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Comment: Re:BS (Score 2) 359

by antifoidulus (#46764729) Attached to: San Francisco's Housing Crisis Explained
Yes, it is quite large, in relative terms. The city of Pittsburgh is only about 30,000 people, meaning the % of the population in those 2 centers alone accounts for roughly 1% of the population. And since almost all those people are outsiders, the demand for real estate has had a sudden, pronounced spike since although the employees at those 2 corporations only represent about 1% of the population, they represent a much larger % of the population looking for housing, since at any given moment most people are staying put. Staying put that is until their landlord does everything in his/her power to boot them so they can rent out to someone who is more profitable.

Comment: This makes my old man brain hurt (Score 3, Insightful) 102

by antifoidulus (#46764175) Attached to: Your <em>StarCraft II</em> Potential Peaked At Age 24
Maybe someone can explain what they actually tested here(besides reaction time), the paper and the summary both state that they matched players of similar skill level but found the younger players were better....well then if that is really the case you didn't match players of similar skill levels did you? If they are at the same skill level then how is the younger player any "better"? They seem to be quantifying it by measuring reaction time, but is a faster reaction time always better, especially if the results are the same? Maybe the older players are taking slightly longer to consider their options rather than just clicking like mad.... I'm not sure what they are trying to say here.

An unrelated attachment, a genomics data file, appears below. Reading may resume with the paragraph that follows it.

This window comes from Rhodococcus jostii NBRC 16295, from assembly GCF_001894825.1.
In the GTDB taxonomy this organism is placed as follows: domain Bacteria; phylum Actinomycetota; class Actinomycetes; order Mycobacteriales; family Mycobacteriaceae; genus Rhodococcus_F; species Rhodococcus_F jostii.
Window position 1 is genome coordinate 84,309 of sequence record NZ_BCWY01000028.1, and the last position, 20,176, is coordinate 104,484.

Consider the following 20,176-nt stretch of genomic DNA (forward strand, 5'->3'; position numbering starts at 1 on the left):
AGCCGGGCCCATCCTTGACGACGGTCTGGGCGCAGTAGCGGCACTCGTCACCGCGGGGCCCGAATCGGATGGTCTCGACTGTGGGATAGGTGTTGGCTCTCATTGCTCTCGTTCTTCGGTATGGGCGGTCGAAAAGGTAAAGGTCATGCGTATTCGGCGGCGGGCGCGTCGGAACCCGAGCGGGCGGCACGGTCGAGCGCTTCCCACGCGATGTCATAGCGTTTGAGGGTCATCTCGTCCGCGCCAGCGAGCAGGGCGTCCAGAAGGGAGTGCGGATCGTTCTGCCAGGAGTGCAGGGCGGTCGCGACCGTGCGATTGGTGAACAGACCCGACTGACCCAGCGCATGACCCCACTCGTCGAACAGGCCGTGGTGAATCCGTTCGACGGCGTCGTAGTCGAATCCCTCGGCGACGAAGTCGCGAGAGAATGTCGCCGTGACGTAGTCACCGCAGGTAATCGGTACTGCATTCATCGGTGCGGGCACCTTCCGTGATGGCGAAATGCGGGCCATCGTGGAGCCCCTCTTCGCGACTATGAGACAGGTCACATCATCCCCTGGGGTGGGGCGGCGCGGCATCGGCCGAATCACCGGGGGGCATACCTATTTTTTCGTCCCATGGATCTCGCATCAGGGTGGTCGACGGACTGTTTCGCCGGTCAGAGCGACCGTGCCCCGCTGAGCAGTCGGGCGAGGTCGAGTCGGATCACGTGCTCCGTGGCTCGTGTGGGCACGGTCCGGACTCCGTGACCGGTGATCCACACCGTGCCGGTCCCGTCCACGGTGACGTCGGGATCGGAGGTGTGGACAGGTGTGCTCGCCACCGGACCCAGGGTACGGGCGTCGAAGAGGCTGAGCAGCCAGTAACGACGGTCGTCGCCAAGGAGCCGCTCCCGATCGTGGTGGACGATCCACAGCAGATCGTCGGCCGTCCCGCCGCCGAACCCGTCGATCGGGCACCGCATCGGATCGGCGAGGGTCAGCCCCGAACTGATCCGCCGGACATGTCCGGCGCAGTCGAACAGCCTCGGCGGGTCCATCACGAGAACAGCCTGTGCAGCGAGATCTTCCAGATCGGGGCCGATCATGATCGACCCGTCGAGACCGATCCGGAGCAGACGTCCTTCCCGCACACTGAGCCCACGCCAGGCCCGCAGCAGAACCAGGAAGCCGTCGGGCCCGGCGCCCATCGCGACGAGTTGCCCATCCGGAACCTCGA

Comment: Re:BS (Score 4, Interesting) 359

by antifoidulus (#46763565) Attached to: San Francisco's Housing Crisis Explained
Heh, actually SF-like phenomenons are happening pretty much anywhere these tech companies locate. As someone who was born and raised in Pittsburgh and now is living in Tokyo after a stint in Europe, I was just curious to see how condos in Pittsburgh compare to what there is in Tokyo...and I was shocked. I was expecting them to be much, much cheaper but the reality was quite different. Tokyo was more expensive, but not by that much. I was talking with a friend(another ex-Pittsburgher) and he reminded me that both Apple and Google have recently opened relatively large campuses in Pittsburgh. This is what probably sent housing prices sky-high, the owners of these housing complexes knew that a lot of money was going to come streaming in. I cannot imagine this is sitting well with a lot of the poorer residents of the city...

Comment: Re:Bookstores - are you trying to change hard enou (Score 4, Interesting) 83

by antifoidulus (#46744503) Attached to: Seattle Bookstores Embrace Amazon.com
Um, you pretty much described EXACTLY what Barnes and Noble tried to do, and it didn't really work out all that well for them(the execution may have left something to be desired but). They aren't doing horrible, all things considered, but they aren't exactly booming either. If they don't have a book you want you can order it on line and have it sent to where you live, they have a loyalty program, they have added cafes and play areas to their stores etc.